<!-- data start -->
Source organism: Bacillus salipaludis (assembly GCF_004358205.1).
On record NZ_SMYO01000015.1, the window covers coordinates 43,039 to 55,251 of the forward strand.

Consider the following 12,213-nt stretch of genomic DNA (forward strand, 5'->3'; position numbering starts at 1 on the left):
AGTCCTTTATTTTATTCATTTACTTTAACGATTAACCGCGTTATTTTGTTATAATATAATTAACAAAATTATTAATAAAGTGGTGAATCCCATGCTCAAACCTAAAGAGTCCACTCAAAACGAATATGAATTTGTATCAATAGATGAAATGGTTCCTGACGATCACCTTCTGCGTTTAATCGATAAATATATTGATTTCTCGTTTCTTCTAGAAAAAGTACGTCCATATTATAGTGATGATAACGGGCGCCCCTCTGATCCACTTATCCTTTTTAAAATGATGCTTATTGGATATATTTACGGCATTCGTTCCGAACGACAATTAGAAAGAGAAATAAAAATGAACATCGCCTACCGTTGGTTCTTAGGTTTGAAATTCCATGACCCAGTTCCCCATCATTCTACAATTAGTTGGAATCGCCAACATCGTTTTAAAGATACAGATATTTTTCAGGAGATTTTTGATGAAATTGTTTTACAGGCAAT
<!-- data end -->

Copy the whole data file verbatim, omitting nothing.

Source organism: Bacillus salipaludis (assembly GCF_004358205.1).
On record NZ_SMYO01000015.1, the window covers coordinates 43,039 to 55,251 of the forward strand.

Consider the following 12,213-nt stretch of genomic DNA (forward strand, 5'->3'; position numbering starts at 1 on the left):
AGTCCTTTATTTTATTCATTTACTTTAACGATTAACCGCGTTATTTTGTTATAATATAATTAACAAAATTATTAATAAAGTGGTGAATCCCATGCTCAAACCTAAAGAGTCCACTCAAAACGAATATGAATTTGTATCAATAGATGAAATGGTTCCTGACGATCACCTTCTGCGTTTAATCGATAAATATATTGATTTCTCGTTTCTTCTAGAAAAAGTACGTCCATATTATAGTGATGATAACGGGCGCCCCTCTGATCCACTTATCCTTTTTAAAATGATGCTTATTGGATATATTTACGGCATTCGTTCCGAACGACAATTAGAAAGAGAAATAAAAATGAACATCGCCTACCGTTGGTTCTTAGGTTTGAAATTCCATGACCCAGTTCCCCATCATTCTACAATTAGTTGGAATCGCCAACATCGTTTTAAAGATACAGATATTTTTCAGGAGATTTTTGATGAAATTGTTTTACAGGCAAT